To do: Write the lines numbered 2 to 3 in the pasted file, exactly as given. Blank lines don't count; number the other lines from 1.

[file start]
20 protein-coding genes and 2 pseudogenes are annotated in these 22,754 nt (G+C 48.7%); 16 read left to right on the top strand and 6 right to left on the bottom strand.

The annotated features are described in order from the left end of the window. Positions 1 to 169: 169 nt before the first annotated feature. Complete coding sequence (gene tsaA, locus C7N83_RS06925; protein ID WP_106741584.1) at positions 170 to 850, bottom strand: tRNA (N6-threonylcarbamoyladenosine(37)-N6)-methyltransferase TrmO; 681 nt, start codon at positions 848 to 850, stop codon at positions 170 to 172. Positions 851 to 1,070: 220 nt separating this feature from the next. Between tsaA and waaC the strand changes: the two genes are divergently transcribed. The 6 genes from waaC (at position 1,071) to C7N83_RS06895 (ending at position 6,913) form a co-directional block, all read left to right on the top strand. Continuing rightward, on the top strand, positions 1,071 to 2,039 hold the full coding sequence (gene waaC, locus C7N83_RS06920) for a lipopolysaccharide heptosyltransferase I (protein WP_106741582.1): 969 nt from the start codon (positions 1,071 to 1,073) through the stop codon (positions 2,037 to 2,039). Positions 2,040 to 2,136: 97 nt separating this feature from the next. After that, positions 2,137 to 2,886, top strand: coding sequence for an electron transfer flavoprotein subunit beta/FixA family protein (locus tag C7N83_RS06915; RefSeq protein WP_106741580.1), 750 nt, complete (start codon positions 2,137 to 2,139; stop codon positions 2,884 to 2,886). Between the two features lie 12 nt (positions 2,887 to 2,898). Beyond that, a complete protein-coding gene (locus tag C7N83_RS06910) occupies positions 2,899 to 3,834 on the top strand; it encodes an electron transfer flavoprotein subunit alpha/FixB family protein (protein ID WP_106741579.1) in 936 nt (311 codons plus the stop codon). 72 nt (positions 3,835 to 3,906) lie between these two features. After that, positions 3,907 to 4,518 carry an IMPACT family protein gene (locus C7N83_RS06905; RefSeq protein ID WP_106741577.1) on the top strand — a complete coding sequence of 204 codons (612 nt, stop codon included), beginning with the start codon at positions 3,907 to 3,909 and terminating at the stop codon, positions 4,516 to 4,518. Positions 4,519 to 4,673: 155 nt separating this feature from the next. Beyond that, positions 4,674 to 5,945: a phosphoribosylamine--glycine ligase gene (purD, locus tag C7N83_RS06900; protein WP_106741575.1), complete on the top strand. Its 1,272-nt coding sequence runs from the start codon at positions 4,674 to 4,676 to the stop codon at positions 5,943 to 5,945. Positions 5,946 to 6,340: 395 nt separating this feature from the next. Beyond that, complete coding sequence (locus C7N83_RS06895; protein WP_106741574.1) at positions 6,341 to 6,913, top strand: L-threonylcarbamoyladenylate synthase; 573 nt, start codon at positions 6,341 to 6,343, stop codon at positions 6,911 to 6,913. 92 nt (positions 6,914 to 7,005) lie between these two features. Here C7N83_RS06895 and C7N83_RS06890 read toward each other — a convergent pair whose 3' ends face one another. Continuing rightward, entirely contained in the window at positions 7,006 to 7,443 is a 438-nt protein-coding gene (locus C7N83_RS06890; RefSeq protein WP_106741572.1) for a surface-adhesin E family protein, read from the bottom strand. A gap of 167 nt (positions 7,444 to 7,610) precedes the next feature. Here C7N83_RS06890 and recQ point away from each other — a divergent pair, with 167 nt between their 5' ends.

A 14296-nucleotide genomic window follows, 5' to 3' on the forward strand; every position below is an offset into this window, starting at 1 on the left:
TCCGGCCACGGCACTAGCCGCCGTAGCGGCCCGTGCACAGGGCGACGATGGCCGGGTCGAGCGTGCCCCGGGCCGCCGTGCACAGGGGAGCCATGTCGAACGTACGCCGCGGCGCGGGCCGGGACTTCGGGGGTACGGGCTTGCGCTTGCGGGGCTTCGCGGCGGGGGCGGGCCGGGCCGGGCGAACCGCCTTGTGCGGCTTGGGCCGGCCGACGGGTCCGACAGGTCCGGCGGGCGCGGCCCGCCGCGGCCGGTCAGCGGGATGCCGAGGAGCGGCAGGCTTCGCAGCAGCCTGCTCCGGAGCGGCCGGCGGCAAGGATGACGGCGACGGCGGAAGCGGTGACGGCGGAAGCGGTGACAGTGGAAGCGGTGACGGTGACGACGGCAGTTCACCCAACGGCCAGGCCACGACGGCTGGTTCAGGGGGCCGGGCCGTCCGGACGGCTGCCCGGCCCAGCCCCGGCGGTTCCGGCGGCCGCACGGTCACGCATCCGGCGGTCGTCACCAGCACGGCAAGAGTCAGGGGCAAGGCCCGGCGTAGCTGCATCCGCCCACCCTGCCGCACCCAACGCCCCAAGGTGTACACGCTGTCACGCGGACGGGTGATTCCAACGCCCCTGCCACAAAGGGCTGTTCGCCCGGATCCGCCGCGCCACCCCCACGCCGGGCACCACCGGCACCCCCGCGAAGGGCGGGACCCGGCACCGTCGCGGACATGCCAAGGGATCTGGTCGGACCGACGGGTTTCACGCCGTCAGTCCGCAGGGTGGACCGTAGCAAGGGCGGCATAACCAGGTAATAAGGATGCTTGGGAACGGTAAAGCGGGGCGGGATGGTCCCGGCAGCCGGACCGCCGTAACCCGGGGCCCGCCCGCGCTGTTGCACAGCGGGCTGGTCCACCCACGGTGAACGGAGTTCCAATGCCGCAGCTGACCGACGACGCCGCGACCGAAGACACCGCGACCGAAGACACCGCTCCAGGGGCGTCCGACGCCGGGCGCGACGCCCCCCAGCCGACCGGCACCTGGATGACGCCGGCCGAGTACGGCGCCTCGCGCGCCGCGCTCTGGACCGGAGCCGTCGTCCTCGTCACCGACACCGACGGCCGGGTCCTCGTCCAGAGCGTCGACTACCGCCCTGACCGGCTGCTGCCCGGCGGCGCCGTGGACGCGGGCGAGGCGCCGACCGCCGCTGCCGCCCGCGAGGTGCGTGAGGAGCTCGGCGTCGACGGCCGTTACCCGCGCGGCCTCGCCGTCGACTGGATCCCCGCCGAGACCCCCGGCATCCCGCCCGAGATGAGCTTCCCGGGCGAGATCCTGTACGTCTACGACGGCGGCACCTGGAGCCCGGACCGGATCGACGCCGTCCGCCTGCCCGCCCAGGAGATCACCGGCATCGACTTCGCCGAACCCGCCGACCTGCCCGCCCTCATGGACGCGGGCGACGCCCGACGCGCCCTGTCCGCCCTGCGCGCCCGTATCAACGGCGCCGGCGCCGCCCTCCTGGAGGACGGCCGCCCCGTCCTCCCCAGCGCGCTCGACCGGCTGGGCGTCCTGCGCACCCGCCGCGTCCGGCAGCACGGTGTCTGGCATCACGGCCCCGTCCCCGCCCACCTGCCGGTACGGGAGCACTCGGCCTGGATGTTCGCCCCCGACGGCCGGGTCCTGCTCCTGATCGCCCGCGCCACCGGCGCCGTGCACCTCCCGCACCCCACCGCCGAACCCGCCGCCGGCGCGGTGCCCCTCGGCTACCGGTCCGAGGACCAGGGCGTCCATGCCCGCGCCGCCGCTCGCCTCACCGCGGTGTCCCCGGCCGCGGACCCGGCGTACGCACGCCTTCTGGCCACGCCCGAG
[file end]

The annotated features are described in order from the left end of the window. Positions 1 to 169: 169 nt before the first annotated feature. Complete coding sequence (gene tsaA, locus C7N83_RS06925; protein ID WP_106741584.1) at positions 170 to 850, bottom strand: tRNA (N6-threonylcarbamoyladenosine(37)-N6)-methyltransferase TrmO; 681 nt, start codon at positions 848 to 850, stop codon at positions 170 to 172. Positions 851 to 1,070: 220 nt separating this feature from the next. Between tsaA and waaC the strand changes: the two genes are divergently transcribed. The 6 genes from waaC (at position 1,071) to C7N83_RS06895 (ending at position 6,913) form a co-directional block, all read left to right on the top strand. Continuing rightward, on the top strand, positions 1,071 to 2,039 hold the full coding sequence (gene waaC, locus C7N83_RS06920) for a lipopolysaccharide heptosyltransferase I (protein WP_106741582.1): 969 nt from the start codon (positions 1,071 to 1,073) through the stop codon (positions 2,037 to 2,039). Positions 2,040 to 2,136: 97 nt separating this feature from the next. After that, positions 2,137 to 2,886, top strand: coding sequence for an electron transfer flavoprotein subunit beta/FixA family protein (locus tag C7N83_RS06915; RefSeq protein WP_106741580.1), 750 nt, complete (start codon positions 2,137 to 2,139; stop codon positions 2,884 to 2,886). Between the two features lie 12 nt (positions 2,887 to 2,898). Beyond that, a complete protein-coding gene (locus tag C7N83_RS06910) occupies positions 2,899 to 3,834 on the top strand; it encodes an electron transfer flavoprotein subunit alpha/FixB family protein (protein ID WP_106741579.1) in 936 nt (311 codons plus the stop codon). 72 nt (positions 3,835 to 3,906) lie between these two features. After that, positions 3,907 to 4,518 carry an IMPACT family protein gene (locus C7N83_RS06905; RefSeq protein ID WP_106741577.1) on the top strand — a complete coding sequence of 204 codons (612 nt, stop codon included), beginning with the start codon at positions 3,907 to 3,909 and terminating at the stop codon, positions 4,516 to 4,518. Positions 4,519 to 4,673: 155 nt separating this feature from the next. Beyond that, positions 4,674 to 5,945: a phosphoribosylamine--glycine ligase gene (purD, locus tag C7N83_RS06900; protein WP_106741575.1), complete on the top strand. Its 1,272-nt coding sequence runs from the start codon at positions 4,674 to 4,676 to the stop codon at positions 5,943 to 5,945. Positions 5,946 to 6,340: 395 nt separating this feature from the next. Beyond that, complete coding sequence (locus C7N83_RS06895; protein WP_106741574.1) at positions 6,341 to 6,913, top strand: L-threonylcarbamoyladenylate synthase; 573 nt, start codon at positions 6,341 to 6,343, stop codon at positions 6,911 to 6,913. 92 nt (positions 6,914 to 7,005) lie between these two features. Here C7N83_RS06895 and C7N83_RS06890 read toward each other — a convergent pair whose 3' ends face one another. Continuing rightward, entirely contained in the window at positions 7,006 to 7,443 is a 438-nt protein-coding gene (locus C7N83_RS06890; RefSeq protein WP_106741572.1) for a surface-adhesin E family protein, read from the bottom strand. A gap of 167 nt (positions 7,444 to 7,610) precedes the next feature. Here C7N83_RS06890 and recQ point away from each other — a divergent pair, with 167 nt between their 5' ends.

A 14296-nucleotide genomic window follows, 5' to 3' on the forward strand; every position below is an offset into this window, starting at 1 on the left: